Sections of H.M.'s brain (Photo: Jacopo Annese)
Henry Molaison might well have been the most studied patient in the history of neuroscience. At the age of 27, he underwent brain surgery in an attempt to deal the with the debilitating seizures he had experienced since childhood. The operation was a success — the seizures quieted down — but it also left Molaison with permanent amnesia. Because of his unusual condition, he went on to participate in hundreds of studies on human memory and behaviour. And each time, he was referred to only as H.M.
Molaison died in 2008 at the age of 92. Now his brain, which he donated to science, has been sliced into 2,401 paper-thin slices, scanned and uploaded to create The Atlas of H.M.'s Brain.
The project, reported this week in Nature Communications, was spearheaded by Jacopo Annese, a neuroanatomist who runs The Brain Observatory at the University of California at San Diego. On the one-year anniversary of Molaison's death, National Geographic reports, Annese began the 53-hour process of slicing the brain into 0.07 mm-thick sections. Here's what that process looks like:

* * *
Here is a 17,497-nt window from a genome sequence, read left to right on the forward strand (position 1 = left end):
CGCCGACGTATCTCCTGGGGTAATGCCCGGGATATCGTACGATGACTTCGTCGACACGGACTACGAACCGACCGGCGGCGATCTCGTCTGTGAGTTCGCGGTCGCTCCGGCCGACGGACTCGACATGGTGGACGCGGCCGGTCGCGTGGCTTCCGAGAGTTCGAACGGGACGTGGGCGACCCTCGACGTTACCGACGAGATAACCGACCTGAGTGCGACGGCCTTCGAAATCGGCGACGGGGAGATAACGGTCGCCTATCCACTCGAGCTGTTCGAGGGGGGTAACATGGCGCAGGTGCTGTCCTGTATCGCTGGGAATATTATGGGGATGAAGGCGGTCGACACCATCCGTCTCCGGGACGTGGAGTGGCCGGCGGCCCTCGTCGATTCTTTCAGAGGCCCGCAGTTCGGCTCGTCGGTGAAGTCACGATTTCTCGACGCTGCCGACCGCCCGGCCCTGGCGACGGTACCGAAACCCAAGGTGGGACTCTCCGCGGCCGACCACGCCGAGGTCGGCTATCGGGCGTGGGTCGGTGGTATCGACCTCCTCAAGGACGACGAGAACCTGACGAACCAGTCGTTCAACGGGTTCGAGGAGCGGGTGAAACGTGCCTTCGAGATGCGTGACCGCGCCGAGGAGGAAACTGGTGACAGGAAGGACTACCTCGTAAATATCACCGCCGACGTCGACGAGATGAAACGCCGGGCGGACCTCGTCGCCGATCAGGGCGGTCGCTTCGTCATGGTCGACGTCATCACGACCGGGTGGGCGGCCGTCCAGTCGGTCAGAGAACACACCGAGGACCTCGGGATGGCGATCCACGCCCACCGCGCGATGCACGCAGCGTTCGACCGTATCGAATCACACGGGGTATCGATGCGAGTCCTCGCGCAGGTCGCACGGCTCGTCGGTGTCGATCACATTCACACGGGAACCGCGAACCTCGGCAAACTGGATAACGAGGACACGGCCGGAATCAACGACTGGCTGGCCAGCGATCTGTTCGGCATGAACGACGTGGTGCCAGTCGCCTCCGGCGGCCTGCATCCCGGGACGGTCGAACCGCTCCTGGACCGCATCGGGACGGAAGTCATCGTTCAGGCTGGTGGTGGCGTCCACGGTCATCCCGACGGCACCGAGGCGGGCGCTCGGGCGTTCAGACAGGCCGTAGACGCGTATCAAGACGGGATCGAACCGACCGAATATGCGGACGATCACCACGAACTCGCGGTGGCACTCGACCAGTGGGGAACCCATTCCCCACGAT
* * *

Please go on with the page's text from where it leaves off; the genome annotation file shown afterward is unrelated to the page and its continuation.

Each slice was photographed with a high-resolution camera, and eventually uploaded into the interactive atlas, which uses a Google Maps-like interface to allow you pan and zoom around on each image. You can get a look the incredible detail visible in each slice in this online teaser (the full atlas is being made available to any researcher interested in collaboration).
As Annese and his co-authors point out in Nature Communications, the first article on H.M. was one of the most widely cited articles in all of medical literature. Although Molaison couldn't encode any new memories, his general intelligence was intact. He was also able to learn new motor skills, like the ability to draw a figure by looking at its mirror reflection. Over the years, studies of H.M. revolutionized our understanding of memory and learning, and helped birth the field of cognitive neuroscience. Annese's team hopes that their Atlas will lead to a whole new round of discoveries.
For more on the story of Molaison and his extraordinary brain, see the book Permanent Present Tense by Susan Corkin, the researcher who worked with H.M. for decades, and this feature in Esquire by the grandson of Dr. William Beecher Scoville, who performed the fateful surgery.